Home Columns Anantha Narayan Truth about False Friends

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    It all started with a Kollywood flick called Anjaan. I assumed it’s a biopic about the Bollywood lyricist Lalji Pandey who wrote under the pseudonym ‘Anjaan’ (Hindi for anonymous). Turns out, it’s a typical dishoom dishoom Suriya movie featuring an ‘anjaan’ or fearless protagonist. That got me thinking about false friends or words that sound the same but have different meanings in different languages. My first encounter with a false friend was as a geeky teenager in Varanasi when I discovered kundi (Tamil slang for ‘rear’) meant latch in Hindi. I laughed out loud then. So did many buddies from Andhra when they figured out that randi (Telugu for ‘come’) meant a hooker, up north. With 1,635 recognised languages in our country, I am sure we have plenty of such inter-lingual oddities. Patti is one that comes to mind instantly. It cues a hamlet or a room in Tamil Nadu. In Kerala, it’s a dog, while in the cow belt, they use it as synonym for bandage. Now you know why Mallus snigger at us when we say we love watching patti mandrams (a Tamil style debate).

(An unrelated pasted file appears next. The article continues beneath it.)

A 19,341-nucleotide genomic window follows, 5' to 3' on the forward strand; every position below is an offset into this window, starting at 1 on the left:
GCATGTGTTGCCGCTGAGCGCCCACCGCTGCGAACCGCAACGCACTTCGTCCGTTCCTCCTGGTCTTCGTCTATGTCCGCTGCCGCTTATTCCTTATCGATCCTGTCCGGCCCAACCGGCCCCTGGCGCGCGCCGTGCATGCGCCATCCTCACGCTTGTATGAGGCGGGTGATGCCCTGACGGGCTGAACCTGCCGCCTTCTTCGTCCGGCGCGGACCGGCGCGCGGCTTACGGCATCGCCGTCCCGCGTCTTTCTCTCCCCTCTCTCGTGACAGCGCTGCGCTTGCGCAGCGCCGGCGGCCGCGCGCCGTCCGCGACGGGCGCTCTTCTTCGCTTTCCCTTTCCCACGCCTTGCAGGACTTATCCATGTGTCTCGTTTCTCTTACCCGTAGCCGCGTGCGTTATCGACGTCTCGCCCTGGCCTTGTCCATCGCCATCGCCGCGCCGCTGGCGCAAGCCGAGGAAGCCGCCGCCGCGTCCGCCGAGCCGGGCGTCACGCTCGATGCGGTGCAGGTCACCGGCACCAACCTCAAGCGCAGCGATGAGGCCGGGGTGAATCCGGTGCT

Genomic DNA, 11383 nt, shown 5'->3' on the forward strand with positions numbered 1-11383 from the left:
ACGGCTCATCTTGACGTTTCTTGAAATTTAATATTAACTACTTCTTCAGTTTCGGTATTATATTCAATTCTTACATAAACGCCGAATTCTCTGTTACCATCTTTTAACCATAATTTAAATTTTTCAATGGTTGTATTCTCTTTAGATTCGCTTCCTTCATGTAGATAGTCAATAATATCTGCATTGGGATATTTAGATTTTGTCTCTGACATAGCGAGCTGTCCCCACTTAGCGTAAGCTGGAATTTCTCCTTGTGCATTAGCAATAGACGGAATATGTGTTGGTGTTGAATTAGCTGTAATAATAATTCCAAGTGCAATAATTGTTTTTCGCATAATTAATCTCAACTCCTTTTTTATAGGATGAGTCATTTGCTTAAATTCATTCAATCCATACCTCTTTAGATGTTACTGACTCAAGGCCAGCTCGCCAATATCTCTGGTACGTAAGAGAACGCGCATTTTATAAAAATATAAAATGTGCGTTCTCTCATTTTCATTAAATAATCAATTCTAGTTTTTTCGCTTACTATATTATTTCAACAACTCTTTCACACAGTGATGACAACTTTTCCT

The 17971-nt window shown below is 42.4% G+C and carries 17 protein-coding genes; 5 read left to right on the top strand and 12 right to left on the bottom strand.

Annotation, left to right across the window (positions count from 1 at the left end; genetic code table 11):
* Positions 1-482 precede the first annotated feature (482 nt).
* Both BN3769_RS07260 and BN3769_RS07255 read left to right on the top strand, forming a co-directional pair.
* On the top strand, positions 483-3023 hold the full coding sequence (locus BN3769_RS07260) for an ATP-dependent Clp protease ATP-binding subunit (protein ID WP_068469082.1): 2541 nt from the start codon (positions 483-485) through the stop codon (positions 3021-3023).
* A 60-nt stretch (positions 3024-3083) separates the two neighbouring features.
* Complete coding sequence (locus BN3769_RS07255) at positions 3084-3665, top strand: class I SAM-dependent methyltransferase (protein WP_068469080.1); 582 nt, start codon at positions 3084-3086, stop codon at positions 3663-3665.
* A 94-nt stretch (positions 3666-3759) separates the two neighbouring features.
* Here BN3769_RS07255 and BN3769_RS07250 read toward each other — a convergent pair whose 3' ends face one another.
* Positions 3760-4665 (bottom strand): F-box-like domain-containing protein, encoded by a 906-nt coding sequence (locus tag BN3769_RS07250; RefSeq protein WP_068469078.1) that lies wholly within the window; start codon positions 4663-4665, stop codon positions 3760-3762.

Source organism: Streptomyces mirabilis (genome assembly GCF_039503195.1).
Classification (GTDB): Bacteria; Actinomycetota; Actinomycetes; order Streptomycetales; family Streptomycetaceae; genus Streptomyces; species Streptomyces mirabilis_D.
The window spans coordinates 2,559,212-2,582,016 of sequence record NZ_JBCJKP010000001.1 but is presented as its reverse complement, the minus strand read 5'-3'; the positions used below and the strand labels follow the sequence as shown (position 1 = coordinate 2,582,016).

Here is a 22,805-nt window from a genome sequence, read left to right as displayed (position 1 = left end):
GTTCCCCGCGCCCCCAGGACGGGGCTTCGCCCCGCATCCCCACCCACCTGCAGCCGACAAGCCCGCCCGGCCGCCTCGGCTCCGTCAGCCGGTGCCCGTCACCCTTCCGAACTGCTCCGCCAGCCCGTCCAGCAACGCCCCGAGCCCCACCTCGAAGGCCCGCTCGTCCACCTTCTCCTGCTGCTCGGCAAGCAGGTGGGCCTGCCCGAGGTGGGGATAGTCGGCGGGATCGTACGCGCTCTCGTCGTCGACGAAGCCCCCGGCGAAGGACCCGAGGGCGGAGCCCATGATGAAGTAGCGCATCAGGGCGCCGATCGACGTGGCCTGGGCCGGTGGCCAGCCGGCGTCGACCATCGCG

Spaniards often recount how foreigners think ‘Embarazada’ is the Spanish way of saying ‘embarrassed’ when it actually means ‘pregnant’. Another word that causes titters is preservativos. If a foodie walks into a mall in Madrid and asks for ‘preservativos’ you certainly won’t get preservatives. Prepared to receive a packet of ‘condoms’. If you travel back in time to Rome and enlist in an elementary maths academy, chances are you will find it too distasteful as the word ‘sex’ will rear its head way too often. But the moment you learn sex is six in Latin, you might just breathe easy.

    Likewise, if a Tamilian flies to Tokyo and asks for a ‘manga’ (mango), he might be handed a comic because that’s what it means in Japan. One can dig up a lot more. Apparently ‘hell’ in German means ‘light hue’. And ‘handy’ is a mobile phone. ‘Left’ is ‘turnip’ in Arabic, ‘exit’ is ‘success’ in Catalan, ‘gift’ is ‘to marry’ in Danish and ‘fart’ is ‘speed’ in Swedish. Clearly, with friends like these, you don’t need enemies.

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